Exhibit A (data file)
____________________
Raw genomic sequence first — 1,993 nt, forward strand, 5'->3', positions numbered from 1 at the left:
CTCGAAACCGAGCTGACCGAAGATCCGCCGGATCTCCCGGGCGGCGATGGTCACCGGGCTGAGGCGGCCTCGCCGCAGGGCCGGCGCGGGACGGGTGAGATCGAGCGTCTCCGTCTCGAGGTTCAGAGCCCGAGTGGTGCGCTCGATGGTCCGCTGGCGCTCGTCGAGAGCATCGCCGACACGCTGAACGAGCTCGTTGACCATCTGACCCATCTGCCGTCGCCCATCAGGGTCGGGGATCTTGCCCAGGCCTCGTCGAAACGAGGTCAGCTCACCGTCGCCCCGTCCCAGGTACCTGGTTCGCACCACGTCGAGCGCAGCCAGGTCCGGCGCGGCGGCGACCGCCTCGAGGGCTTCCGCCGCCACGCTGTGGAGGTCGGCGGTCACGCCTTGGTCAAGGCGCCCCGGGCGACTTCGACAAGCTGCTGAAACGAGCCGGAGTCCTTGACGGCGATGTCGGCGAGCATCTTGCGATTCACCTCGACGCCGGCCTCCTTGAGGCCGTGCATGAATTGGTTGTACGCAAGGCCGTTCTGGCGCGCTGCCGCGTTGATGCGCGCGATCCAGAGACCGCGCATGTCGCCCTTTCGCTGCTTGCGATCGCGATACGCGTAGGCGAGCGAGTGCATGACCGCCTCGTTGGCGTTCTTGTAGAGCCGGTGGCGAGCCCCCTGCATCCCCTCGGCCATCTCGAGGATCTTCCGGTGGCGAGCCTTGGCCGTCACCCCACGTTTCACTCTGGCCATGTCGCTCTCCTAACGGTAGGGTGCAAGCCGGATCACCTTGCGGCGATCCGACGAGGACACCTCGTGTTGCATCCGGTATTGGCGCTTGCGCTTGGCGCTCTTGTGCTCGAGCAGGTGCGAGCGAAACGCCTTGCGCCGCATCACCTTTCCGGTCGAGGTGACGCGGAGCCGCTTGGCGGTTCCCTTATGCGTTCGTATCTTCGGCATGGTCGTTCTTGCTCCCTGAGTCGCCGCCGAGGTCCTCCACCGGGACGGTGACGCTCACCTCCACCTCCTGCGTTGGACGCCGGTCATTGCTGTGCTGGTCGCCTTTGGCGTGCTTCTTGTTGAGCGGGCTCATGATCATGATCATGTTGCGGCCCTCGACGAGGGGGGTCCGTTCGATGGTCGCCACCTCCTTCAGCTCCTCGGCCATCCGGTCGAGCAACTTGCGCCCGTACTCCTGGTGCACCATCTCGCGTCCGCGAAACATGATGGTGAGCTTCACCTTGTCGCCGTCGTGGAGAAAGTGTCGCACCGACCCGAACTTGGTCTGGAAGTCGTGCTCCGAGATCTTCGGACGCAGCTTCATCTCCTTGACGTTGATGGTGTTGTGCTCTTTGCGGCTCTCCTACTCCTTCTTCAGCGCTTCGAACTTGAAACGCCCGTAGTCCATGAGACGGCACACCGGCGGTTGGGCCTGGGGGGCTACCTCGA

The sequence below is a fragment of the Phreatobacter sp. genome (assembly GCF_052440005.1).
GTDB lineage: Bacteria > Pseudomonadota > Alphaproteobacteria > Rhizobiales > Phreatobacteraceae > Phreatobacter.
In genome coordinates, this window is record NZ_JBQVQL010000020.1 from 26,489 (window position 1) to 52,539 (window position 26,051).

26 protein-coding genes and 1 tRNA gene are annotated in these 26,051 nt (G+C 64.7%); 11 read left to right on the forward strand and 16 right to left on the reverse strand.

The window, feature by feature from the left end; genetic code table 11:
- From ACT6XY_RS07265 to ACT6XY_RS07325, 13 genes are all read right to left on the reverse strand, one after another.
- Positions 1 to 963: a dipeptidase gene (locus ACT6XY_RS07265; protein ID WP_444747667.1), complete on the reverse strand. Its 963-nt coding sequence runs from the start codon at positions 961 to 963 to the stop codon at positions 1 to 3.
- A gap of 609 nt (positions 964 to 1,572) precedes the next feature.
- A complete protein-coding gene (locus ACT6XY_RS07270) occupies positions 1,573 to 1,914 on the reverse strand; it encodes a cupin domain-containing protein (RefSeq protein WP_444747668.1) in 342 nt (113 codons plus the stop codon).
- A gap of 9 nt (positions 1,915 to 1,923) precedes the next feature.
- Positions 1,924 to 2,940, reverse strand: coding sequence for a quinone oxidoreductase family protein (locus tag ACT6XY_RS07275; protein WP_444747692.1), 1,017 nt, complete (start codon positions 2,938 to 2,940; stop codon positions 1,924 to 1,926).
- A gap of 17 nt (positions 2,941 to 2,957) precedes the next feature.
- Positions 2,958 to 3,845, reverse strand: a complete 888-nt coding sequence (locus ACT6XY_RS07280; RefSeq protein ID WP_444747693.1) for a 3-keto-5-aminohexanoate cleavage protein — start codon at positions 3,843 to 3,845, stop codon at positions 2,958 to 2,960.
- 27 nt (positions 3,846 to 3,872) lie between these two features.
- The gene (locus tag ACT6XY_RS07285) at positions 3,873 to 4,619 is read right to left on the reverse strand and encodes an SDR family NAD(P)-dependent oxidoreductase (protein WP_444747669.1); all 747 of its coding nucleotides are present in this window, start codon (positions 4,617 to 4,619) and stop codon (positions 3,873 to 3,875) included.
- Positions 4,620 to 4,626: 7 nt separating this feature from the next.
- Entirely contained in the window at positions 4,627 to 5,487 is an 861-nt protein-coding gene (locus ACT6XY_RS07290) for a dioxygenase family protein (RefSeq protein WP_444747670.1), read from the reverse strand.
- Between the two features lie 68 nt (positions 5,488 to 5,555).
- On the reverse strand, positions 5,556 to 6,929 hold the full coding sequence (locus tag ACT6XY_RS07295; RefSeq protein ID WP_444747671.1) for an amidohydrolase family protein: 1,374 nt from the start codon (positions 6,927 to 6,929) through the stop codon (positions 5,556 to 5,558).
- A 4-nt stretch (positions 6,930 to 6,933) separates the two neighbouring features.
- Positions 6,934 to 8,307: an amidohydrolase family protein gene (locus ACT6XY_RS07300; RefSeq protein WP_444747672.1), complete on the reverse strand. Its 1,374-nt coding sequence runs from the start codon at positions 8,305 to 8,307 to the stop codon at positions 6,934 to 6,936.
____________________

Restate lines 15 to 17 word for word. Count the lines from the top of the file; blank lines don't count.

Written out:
- Positions 2,958 to 3,845, reverse strand: a complete 888-nt coding sequence (locus ACT6XY_RS07280; RefSeq protein ID WP_444747693.1) for a 3-keto-5-aminohexanoate cleavage protein — start codon at positions 3,843 to 3,845, stop codon at positions 2,958 to 2,960.
- 27 nt (positions 3,846 to 3,872) lie between these two features.
- The gene (locus tag ACT6XY_RS07285) at positions 3,873 to 4,619 is read right to left on the reverse strand and encodes an SDR family NAD(P)-dependent oxidoreductase (protein WP_444747669.1); all 747 of its coding nucleotides are present in this window, start codon (positions 4,617 to 4,619) and stop codon (positions 3,873 to 3,875) included.